"Nobody has seen any evidence to support these claims about Kilimnik," a congressional source familiar with the House and Senate's multiple Russia-related investigations told RCI.

Despite the absence of evidence, the Treasury press release's one-sentence claim about Kilimnik has been widely greeted as the Trump-Russia smoking gun. Rep. Adam Schiff ...

Beyond that dispute, any evidence that sensitive polling data was used by the Russian government for anything at all is slim to the vanishing point.

In the meantime, the FBI is offering $250K for 

information leading to [Kilimnik's] arrest over a 2018 witness tampering charge in Manafort's shuttered Ukraine lobbying case, which was unrelated to Russia, collusion, or any elections.

One is left to wonder whether the reward being offered has as much or more to do with preventing Kilimnik from traveling to a venue where he could be readily questioned as it does with a serious desire to bring him to an open trial.


  1. This is troubling:

    Meanwhile, the FBI's $250,000 bounty for Kilimnik is larger than most rewards it offers for the capture of violent fugitives, including those accused of child murder.

  2. Seems like typical counter intelligence propaganda with built in guilt by association.

    This would probably go about as far as the catering case did in court or turn into another Flynn episode.

    Honestly, I trust what any random Russian says over our IC and for good reason! They're stark raving lunatics out to create their own versions of reality.

  3. Kilimnik says that he planned that trip but it was canceled due to the expense. Is this claimed incident extrapolation from FISA derived information, for example, about a planned trip that failed to materialize--but the cancellation didn't show up in FISA take?

    Very interesting.

    It's like the Dossier's mistake about Michael Cohen visiting Prague.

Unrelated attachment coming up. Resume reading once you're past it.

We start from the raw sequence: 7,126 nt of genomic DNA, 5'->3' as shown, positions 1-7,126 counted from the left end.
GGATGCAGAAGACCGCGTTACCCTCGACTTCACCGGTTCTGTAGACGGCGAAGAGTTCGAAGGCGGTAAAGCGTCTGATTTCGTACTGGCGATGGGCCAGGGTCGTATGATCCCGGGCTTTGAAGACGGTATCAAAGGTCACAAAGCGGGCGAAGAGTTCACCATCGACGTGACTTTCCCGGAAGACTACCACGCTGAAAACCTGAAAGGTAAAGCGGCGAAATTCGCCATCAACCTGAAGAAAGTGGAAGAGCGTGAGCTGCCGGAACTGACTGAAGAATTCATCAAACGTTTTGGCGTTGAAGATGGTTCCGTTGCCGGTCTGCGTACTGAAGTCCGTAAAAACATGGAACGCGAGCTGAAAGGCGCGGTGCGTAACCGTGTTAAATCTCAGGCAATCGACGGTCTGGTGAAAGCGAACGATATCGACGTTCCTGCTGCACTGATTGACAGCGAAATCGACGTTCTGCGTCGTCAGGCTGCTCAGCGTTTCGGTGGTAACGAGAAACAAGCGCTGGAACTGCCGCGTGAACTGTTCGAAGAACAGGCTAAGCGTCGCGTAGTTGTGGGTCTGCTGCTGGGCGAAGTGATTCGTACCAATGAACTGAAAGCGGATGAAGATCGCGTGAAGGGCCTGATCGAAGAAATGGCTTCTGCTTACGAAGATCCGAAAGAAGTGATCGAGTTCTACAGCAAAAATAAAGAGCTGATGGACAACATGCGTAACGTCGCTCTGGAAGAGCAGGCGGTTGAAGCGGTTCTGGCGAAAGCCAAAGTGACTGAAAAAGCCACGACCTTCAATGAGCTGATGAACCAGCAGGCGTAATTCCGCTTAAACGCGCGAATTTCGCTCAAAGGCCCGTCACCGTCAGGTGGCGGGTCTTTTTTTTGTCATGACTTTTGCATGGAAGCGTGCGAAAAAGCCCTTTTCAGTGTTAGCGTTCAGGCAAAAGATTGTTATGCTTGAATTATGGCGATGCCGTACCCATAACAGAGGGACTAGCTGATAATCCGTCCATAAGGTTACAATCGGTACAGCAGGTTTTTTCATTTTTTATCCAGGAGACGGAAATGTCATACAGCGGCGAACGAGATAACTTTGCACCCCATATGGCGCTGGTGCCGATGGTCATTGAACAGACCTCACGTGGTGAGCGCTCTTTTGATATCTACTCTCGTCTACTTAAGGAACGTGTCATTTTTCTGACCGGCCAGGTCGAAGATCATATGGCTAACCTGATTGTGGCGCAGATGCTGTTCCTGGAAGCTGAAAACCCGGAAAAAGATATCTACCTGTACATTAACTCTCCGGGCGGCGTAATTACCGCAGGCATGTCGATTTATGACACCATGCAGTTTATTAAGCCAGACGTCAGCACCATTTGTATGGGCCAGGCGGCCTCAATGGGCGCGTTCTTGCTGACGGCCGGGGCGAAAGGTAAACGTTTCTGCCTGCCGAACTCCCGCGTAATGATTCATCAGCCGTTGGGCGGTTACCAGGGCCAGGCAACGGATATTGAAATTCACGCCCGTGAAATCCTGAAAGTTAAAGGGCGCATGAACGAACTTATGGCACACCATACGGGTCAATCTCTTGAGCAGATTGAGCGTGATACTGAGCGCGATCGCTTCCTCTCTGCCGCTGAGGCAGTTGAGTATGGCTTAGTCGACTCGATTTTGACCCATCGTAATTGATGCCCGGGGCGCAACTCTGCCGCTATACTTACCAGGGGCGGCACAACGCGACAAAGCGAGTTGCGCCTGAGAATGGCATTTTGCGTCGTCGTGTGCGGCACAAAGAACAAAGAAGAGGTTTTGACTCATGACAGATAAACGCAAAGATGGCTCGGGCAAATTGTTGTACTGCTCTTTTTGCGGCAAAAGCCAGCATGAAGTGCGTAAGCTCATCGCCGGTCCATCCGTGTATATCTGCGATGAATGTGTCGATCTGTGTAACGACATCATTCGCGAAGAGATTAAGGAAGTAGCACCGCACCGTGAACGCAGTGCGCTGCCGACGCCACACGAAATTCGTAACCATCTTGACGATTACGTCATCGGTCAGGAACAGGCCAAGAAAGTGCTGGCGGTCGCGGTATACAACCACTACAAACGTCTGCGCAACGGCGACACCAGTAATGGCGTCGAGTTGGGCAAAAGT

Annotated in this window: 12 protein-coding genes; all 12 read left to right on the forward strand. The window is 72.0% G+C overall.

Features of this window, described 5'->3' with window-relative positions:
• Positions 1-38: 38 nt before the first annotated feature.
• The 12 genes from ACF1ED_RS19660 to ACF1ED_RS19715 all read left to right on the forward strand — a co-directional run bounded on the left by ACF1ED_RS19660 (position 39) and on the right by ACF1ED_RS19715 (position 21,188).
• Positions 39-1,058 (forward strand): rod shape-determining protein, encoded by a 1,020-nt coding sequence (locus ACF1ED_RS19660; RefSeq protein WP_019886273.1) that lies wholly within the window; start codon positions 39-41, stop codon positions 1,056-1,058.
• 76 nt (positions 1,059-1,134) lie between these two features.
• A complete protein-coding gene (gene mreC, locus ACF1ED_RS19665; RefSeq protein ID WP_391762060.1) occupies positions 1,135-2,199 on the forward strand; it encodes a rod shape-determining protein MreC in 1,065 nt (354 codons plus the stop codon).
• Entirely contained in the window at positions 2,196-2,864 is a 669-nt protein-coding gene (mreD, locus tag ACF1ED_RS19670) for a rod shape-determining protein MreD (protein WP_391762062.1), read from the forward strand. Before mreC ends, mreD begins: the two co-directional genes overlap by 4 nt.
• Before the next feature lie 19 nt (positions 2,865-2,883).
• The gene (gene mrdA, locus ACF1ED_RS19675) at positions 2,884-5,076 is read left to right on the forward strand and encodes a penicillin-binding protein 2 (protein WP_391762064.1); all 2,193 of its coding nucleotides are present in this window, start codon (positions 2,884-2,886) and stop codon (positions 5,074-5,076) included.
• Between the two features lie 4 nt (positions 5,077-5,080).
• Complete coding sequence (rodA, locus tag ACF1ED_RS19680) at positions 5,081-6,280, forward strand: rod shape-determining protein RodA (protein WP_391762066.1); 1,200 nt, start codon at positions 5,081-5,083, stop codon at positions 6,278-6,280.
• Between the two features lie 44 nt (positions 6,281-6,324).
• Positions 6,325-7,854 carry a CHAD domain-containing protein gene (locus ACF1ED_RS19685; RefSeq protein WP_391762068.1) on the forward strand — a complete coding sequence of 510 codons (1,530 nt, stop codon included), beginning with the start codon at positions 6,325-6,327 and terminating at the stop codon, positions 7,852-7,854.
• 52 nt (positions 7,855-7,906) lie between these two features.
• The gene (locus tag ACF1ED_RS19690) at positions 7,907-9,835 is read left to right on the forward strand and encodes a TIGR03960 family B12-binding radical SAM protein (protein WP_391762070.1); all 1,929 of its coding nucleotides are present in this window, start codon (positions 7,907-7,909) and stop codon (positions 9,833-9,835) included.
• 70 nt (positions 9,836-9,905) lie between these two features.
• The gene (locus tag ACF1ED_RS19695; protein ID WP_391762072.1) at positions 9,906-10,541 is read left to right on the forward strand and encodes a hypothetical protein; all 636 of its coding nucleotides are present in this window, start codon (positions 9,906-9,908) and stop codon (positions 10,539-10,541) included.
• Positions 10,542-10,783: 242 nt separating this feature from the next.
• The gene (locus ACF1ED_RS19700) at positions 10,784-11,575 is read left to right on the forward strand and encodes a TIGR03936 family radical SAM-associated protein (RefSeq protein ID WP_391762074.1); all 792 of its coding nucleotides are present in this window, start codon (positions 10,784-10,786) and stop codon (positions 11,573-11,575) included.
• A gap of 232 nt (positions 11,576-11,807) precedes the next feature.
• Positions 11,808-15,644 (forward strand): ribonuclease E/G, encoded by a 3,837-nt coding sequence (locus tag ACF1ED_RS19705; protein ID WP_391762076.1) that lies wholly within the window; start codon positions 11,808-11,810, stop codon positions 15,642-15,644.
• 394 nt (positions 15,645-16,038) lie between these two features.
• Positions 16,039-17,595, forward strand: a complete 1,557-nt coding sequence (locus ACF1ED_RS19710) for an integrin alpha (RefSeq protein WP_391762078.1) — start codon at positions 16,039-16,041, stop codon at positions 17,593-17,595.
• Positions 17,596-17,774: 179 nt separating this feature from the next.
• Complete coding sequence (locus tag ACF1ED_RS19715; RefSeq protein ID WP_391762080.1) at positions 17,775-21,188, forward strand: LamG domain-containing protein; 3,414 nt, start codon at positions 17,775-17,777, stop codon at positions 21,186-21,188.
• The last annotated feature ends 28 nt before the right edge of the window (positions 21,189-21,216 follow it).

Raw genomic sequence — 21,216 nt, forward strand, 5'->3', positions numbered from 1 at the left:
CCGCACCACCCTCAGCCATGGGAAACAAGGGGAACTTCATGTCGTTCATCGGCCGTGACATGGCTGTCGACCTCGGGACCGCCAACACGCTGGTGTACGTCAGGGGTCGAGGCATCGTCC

I fantasize that Durham has been investigating such shenanigans.

    1. That's exactly what I had in mind. The difference, of course, is that there were apparently two Michael Cohens and Fusion didn't bother deconflicting (yeah, go figure, right?). In the Kilimnik case what seems to have happened is that they had the right guy, but either 1) didn't bother to check whether he actually did travel, or 2) didn't care whether he traveled or not, as long as they could claim some 'evidence'.

      Gosh, that sounds more like politics than professional investigation, doesn't it?

  4. "Gosh, that sounds more like politics than professional investigation, doesn't it?"

    I'm pretty sure by todays standards this is what qualifies as professional investigation. The excellence awards, promotions and bonuses seem to say so.

  5. And there’s this from Barry Meier, formerly of the NYT ..

    I haven’t read the book for a reason and will not.

    Why? Cynicism. He apparently just got “woke”. Fine, use him, but keep at arms distance.


    Far too many people, D and R, elected politicians, newsies, etc, are more than willing to write a book for $$$ than actually do anything concrete.

    Eff it all!

  6. It’s by Mike Judge, and reviews and points out the similarities to the Russian Hoax and what happened to Kavanaugh.

    The unanswered question is who funded it?

    A full time opposition researcher plus Ford’s online presence was scrubbed does not come cheap.